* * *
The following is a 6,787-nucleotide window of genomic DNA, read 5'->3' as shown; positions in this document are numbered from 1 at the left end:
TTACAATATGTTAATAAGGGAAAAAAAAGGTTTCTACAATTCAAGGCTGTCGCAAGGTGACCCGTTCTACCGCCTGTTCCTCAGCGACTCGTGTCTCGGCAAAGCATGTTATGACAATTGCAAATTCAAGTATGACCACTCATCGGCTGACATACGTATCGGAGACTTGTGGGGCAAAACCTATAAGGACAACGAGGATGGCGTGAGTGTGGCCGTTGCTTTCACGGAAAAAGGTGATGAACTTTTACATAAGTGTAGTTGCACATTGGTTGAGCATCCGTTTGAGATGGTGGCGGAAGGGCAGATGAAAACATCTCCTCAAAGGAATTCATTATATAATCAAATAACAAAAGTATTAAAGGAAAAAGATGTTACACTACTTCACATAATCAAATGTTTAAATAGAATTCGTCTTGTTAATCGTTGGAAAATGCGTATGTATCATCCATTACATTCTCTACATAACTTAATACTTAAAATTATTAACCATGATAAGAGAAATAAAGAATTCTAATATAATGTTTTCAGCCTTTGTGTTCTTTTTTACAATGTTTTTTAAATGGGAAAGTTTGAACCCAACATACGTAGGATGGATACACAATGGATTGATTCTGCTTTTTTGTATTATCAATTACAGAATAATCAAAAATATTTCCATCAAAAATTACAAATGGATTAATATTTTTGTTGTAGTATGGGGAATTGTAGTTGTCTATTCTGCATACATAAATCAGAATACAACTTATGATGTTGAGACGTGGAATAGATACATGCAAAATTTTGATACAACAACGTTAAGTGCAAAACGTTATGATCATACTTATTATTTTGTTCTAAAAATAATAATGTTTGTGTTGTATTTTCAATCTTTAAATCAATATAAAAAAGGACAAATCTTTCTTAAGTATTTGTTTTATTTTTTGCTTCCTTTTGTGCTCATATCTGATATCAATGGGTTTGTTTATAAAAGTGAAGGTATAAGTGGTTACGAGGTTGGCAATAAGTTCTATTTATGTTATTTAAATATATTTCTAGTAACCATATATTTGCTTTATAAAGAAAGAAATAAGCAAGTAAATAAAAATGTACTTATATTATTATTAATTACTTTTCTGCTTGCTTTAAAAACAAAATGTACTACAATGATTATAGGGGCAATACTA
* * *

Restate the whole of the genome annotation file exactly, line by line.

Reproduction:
The following is a 6,787-nucleotide window of genomic DNA, read 5'->3' as shown; positions in this document are numbered from 1 at the left end:
TTACAATATGTTAATAAGGGAAAAAAAAGGTTTCTACAATTCAAGGCTGTCGCAAGGTGACCCGTTCTACCGCCTGTTCCTCAGCGACTCGTGTCTCGGCAAAGCATGTTATGACAATTGCAAATTCAAGTATGACCACTCATCGGCTGACATACGTATCGGAGACTTGTGGGGCAAAACCTATAAGGACAACGAGGATGGCGTGAGTGTGGCCGTTGCTTTCACGGAAAAAGGTGATGAACTTTTACATAAGTGTAGTTGCACATTGGTTGAGCATCCGTTTGAGATGGTGGCGGAAGGGCAGATGAAAACATCTCCTCAAAGGAATTCATTATATAATCAAATAACAAAAGTATTAAAGGAAAAAGATGTTACACTACTTCACATAATCAAATGTTTAAATAGAATTCGTCTTGTTAATCGTTGGAAAATGCGTATGTATCATCCATTACATTCTCTACATAACTTAATACTTAAAATTATTAACCATGATAAGAGAAATAAAGAATTCTAATATAATGTTTTCAGCCTTTGTGTTCTTTTTTACAATGTTTTTTAAATGGGAAAGTTTGAACCCAACATACGTAGGATGGATACACAATGGATTGATTCTGCTTTTTTGTATTATCAATTACAGAATAATCAAAAATATTTCCATCAAAAATTACAAATGGATTAATATTTTTGTTGTAGTATGGGGAATTGTAGTTGTCTATTCTGCATACATAAATCAGAATACAACTTATGATGTTGAGACGTGGAATAGATACATGCAAAATTTTGATACAACAACGTTAAGTGCAAAACGTTATGATCATACTTATTATTTTGTTCTAAAAATAATAATGTTTGTGTTGTATTTTCAATCTTTAAATCAATATAAAAAAGGACAAATCTTTCTTAAGTATTTGTTTTATTTTTTGCTTCCTTTTGTGCTCATATCTGATATCAATGGGTTTGTTTATAAAAGTGAAGGTATAAGTGGTTACGAGGTTGGCAATAAGTTCTATTTATGTTATTTAAATATATTTCTAGTAACCATATATTTGCTTTATAAAGAAAGAAATAAGCAAGTAAATAAAAATGTACTTATATTATTATTAATTACTTTTCTGCTTGCTTTAAAAACAAAATGTACTACAATGATTATAGGGGCAATACTA